In an era of networked individualism, a prolificacy of online images necessitates of us a visual literacy. In what way do emotions encode the aesthetics of digital media? To what extent does cultural learning influence the social expression of these emotion states? How do our bodies and their interaction with the environment inform how we image the feeling of emotion? Probing the interaction between emotional processes (with which we perceive, engage, and regulate our experience of self) and photo-editing software (through which we frame, appraise, and communicate our imaging for self), Devon Schiller curates renditions of a kiss on the computer desktop that is my canvas. Crafting a multimodal visual inquiry (screenshots and textual witness), Shiller employs cultural analysis informed by the paradigm of mind science to investigate this reciprocity between the internal character of emotion (its biological causality, environmental induction, and inwardly-directed aesthetic re-presentation) and the external exhibition of these activation states (bodily posture, social valuation, and mimetic expression). With neuroimaging and the science of emotion inspiring an evolving art history, Schiller demonstrates how digital art may advance a critical awareness of emotion and its imaging in society.
Western societies are increasingly designed and negotiated with the expectation that participants will intuitively negotiate new and uncertain terrain without "standard operating guidelines," but rather feelingful impressions and expectancies. For example, websites are evaluated on their "intuitive" design—meaning the degree to which the first-time viewer can move around the site without having to read a help menu or follow instructions. This is the age of the networked society. The ideas of the positivist understanding of rationality, logic, objectivity, and emotionless deduction have been superseded in academic theoretical discussions, but this is not as immediately evident in the time-pressured arena in which the emergency services operate. Firefighting has predominantly been defined in terms of technical and pragmatic procedures, policies, and guidelines. There is very little written on firefighting with respect to training aesthetic judgment and recognising its importance in the decision making process. Through an exploration of one incident, the “Clothing Factory Fire,” I connect the work of an artist to the work of decision making in time pressured emergencies, using the connecting thread of the non-verbal appraisal of a scene. The implication is that, for artists and emergency service practitioners alike, there is not enough time to make verbal judgments. Emergency service practitioners see in “black and white” and act immediately, paradoxically relying on an aesthetic framework which reflects that of an artist.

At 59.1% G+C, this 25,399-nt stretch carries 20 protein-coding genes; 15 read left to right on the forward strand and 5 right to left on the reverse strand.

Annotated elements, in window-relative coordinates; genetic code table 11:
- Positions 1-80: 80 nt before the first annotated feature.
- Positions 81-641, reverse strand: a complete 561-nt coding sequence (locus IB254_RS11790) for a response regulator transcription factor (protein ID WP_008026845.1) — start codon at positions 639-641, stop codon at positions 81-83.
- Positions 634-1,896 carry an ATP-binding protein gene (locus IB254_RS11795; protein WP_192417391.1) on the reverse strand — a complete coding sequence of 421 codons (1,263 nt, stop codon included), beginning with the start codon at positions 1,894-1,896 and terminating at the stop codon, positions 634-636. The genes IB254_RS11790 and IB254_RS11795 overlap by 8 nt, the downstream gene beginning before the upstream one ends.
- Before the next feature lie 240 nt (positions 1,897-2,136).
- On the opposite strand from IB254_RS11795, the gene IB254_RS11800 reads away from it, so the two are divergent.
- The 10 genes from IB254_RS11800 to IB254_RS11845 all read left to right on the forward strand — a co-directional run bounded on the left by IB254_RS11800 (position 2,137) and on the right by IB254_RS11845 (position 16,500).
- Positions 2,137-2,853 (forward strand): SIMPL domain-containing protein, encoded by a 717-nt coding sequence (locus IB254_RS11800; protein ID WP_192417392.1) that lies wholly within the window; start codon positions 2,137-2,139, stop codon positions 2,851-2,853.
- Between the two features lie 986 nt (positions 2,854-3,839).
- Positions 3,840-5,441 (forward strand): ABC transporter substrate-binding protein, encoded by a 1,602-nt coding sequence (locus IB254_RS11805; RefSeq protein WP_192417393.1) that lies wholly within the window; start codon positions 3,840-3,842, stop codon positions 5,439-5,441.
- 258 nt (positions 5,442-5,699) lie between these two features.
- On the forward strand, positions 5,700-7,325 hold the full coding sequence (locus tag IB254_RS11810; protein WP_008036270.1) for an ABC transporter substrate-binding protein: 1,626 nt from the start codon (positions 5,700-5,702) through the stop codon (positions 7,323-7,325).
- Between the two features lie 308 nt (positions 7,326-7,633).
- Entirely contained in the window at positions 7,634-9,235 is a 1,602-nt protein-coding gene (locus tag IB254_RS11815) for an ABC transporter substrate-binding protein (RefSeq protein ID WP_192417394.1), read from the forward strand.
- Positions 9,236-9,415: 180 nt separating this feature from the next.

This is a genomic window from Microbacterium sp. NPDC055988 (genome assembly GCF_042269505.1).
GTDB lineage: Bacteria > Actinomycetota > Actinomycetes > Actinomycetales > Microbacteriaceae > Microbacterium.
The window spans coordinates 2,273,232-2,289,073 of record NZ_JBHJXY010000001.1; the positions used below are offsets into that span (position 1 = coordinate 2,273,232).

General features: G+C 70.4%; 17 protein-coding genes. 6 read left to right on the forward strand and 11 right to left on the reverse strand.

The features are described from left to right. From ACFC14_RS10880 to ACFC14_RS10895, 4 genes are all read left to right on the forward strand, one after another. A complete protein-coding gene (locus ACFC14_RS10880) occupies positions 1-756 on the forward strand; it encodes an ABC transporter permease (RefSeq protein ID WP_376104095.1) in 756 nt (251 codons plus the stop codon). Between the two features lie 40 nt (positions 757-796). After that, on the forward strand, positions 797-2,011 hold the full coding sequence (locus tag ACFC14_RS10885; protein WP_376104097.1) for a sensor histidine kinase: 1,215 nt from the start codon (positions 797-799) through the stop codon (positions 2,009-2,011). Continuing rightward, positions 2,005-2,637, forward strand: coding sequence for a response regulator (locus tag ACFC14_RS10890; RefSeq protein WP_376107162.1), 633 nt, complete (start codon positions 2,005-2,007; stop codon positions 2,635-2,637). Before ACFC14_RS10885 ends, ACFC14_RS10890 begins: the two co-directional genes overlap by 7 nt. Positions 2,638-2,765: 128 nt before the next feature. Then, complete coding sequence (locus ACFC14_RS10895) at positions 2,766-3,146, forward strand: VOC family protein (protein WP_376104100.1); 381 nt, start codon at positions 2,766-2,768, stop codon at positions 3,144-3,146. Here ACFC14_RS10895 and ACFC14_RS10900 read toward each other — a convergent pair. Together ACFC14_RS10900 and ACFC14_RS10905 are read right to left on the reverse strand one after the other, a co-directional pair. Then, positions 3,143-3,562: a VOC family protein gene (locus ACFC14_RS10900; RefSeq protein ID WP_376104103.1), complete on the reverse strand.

A visit to an art institution is expected to require visitors displaying certain etiquette and adopting certain social conventions. For example, the architecture of the building and the physical context of the galleries as well as the spatial arrangement and the gilded framing of the exhibits seem to raise certain expectations while informing and shaping visitors' decorum. Nevertheless, visiting a museum is also a social event with the majority of visitors arriving as part of a group. Following Goffman's dramaturgy and frame analysis theory, this article draws upon videotaped fragments of visitors at least in dyads at the Courtauld Gallery, London, UK, in order to explore their embodied visiting and viewing practices. By focusing on the ways visitors connect with the collection as well as socially share parts of their experience with each other, this article aims at challenging the notion of the visitor being static and the museum experience being ocular centric.